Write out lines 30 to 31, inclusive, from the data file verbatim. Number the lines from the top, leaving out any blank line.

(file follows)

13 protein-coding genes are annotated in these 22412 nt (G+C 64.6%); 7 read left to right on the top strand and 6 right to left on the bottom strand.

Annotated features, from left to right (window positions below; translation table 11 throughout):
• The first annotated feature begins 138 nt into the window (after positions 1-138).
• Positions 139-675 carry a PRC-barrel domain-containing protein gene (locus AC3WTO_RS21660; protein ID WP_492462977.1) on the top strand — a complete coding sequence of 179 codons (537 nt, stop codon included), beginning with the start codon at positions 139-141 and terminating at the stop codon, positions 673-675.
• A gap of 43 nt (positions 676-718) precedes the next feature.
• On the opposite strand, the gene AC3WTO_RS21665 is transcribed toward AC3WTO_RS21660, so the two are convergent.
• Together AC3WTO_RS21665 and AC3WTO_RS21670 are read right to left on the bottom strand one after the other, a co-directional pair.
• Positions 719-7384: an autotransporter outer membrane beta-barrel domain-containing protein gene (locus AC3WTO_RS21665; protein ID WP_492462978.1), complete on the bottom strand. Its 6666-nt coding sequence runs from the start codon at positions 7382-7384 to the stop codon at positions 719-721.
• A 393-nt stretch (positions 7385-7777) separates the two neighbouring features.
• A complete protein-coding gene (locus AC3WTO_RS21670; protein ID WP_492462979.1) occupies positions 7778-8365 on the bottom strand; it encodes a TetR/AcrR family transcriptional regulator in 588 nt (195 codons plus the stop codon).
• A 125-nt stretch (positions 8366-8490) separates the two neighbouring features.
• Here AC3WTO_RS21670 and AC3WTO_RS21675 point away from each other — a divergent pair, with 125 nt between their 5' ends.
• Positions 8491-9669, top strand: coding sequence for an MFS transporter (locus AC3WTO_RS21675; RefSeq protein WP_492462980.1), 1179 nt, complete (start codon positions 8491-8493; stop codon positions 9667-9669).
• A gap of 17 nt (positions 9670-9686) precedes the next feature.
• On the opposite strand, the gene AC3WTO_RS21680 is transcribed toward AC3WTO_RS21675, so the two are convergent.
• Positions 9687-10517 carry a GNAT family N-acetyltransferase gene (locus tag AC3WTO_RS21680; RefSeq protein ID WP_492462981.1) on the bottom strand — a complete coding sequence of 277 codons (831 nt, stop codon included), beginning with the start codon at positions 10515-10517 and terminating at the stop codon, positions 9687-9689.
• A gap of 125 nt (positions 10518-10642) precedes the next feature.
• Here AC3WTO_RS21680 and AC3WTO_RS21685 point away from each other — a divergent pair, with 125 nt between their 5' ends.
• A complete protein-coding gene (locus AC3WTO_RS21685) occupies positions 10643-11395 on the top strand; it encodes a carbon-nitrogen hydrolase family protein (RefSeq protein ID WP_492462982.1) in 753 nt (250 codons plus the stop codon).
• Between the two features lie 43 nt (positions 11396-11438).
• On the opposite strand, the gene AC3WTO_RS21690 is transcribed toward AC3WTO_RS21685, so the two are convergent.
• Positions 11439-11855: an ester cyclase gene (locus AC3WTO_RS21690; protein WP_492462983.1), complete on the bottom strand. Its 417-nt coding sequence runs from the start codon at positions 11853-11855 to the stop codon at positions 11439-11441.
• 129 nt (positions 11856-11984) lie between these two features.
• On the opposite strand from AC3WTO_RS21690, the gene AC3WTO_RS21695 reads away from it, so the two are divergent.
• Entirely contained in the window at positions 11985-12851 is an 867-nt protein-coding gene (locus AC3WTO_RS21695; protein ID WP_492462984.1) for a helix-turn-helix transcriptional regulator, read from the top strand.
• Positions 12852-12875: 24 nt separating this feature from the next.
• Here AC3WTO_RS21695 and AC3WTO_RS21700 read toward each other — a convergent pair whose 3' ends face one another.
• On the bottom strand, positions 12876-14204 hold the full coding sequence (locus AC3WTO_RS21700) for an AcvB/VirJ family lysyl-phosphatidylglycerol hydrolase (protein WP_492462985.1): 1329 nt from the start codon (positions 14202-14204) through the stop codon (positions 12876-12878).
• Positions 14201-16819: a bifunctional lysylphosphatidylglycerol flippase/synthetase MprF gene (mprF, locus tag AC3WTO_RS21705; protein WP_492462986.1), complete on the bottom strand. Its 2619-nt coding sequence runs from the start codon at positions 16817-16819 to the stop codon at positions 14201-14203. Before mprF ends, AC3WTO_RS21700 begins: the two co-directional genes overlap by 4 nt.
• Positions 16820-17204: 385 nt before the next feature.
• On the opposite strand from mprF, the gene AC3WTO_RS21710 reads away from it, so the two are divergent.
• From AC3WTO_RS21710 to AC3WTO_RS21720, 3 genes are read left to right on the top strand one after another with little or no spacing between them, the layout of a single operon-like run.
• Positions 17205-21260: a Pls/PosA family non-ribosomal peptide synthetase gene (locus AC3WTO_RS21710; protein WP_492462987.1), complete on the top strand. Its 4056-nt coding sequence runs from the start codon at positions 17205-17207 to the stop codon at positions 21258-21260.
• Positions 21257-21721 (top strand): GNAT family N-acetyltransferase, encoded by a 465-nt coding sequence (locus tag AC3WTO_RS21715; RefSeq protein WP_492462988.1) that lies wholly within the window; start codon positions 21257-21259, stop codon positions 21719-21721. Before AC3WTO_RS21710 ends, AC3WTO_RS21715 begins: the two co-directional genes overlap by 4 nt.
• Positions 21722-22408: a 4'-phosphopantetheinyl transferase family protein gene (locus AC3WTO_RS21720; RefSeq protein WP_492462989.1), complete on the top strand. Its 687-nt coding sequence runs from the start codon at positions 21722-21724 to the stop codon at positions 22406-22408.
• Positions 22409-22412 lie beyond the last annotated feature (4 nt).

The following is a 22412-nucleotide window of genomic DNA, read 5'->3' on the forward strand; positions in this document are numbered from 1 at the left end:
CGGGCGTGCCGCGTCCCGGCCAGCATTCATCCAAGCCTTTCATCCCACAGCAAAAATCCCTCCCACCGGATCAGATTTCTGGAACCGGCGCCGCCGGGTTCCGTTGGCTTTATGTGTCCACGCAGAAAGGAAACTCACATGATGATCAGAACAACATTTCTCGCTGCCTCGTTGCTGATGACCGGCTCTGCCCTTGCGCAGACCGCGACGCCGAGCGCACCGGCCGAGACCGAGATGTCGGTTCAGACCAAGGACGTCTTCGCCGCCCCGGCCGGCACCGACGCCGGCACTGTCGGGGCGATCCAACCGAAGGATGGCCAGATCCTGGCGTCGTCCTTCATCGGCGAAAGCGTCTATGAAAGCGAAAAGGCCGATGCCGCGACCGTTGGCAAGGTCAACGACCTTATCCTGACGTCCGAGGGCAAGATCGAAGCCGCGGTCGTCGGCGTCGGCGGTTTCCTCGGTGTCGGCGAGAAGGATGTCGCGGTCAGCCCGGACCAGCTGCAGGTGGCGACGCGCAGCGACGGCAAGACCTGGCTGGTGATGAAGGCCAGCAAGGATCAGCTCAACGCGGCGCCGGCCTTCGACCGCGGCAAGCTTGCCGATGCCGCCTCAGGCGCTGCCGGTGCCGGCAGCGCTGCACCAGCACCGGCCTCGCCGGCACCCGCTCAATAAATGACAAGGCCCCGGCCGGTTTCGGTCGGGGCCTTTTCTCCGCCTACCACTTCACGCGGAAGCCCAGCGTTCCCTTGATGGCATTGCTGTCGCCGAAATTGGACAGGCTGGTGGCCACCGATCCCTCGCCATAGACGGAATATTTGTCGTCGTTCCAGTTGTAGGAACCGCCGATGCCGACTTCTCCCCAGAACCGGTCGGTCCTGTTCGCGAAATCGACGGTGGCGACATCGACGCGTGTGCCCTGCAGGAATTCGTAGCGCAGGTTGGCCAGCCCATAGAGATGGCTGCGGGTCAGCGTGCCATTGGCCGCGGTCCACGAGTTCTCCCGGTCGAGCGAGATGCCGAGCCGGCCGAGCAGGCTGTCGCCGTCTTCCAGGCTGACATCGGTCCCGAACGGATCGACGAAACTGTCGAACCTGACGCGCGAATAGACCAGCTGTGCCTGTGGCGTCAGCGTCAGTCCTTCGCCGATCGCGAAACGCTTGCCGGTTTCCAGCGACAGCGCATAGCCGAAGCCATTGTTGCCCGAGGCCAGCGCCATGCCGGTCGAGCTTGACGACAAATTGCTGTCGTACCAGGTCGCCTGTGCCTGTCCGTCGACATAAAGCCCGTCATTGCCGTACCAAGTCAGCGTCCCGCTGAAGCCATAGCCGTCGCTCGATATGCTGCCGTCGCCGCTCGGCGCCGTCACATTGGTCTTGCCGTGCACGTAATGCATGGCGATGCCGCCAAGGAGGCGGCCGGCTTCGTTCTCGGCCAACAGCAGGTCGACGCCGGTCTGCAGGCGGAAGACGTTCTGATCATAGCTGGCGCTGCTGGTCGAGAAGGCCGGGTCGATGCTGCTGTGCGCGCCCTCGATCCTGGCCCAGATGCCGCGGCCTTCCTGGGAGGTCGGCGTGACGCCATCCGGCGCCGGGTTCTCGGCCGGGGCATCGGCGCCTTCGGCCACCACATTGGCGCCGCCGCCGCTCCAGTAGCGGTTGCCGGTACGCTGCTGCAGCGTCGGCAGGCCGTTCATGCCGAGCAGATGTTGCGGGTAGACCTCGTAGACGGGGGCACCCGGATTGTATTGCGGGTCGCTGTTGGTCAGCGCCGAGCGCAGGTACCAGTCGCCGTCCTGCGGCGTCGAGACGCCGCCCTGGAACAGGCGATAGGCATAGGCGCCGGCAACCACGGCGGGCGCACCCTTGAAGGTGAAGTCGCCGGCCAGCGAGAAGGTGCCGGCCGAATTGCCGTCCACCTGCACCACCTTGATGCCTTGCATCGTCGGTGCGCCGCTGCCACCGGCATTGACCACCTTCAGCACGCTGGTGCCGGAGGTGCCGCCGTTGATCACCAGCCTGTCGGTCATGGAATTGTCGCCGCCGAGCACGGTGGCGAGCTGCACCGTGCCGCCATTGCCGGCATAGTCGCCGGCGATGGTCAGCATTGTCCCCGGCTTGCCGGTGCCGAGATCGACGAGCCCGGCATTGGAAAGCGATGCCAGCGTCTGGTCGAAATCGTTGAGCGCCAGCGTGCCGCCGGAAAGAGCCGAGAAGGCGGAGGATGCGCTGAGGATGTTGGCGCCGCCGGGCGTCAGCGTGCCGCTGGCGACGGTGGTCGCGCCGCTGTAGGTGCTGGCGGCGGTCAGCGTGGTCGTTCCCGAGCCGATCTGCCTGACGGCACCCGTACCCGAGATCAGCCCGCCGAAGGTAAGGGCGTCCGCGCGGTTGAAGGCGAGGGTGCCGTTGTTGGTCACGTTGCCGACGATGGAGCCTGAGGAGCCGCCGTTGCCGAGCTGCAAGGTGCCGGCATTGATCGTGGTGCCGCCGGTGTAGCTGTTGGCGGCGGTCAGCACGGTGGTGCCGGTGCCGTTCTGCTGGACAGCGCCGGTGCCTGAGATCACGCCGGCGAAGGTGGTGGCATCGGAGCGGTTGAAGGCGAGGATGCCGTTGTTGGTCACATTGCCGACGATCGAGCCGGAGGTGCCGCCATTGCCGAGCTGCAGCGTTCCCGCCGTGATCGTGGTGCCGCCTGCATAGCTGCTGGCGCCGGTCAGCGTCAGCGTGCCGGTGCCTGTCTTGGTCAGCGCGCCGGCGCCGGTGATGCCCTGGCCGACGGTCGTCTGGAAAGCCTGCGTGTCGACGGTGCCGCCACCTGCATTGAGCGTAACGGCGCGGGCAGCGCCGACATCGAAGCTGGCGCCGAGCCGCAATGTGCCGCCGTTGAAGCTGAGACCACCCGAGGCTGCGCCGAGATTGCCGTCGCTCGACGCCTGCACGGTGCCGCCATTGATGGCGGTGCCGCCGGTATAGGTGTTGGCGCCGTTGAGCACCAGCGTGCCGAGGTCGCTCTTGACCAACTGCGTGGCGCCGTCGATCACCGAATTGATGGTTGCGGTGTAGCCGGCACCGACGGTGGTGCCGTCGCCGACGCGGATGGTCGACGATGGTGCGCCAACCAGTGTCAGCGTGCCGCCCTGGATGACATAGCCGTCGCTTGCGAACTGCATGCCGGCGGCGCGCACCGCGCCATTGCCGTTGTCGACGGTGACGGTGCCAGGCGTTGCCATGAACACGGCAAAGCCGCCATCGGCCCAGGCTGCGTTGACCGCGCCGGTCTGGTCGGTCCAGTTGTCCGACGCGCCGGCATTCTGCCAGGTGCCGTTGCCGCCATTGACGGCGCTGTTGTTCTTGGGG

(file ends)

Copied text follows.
• Positions 16820-17204: 385 nt before the next feature.
• On the opposite strand from mprF, the gene AC3WTO_RS21710 reads away from it, so the two are divergent.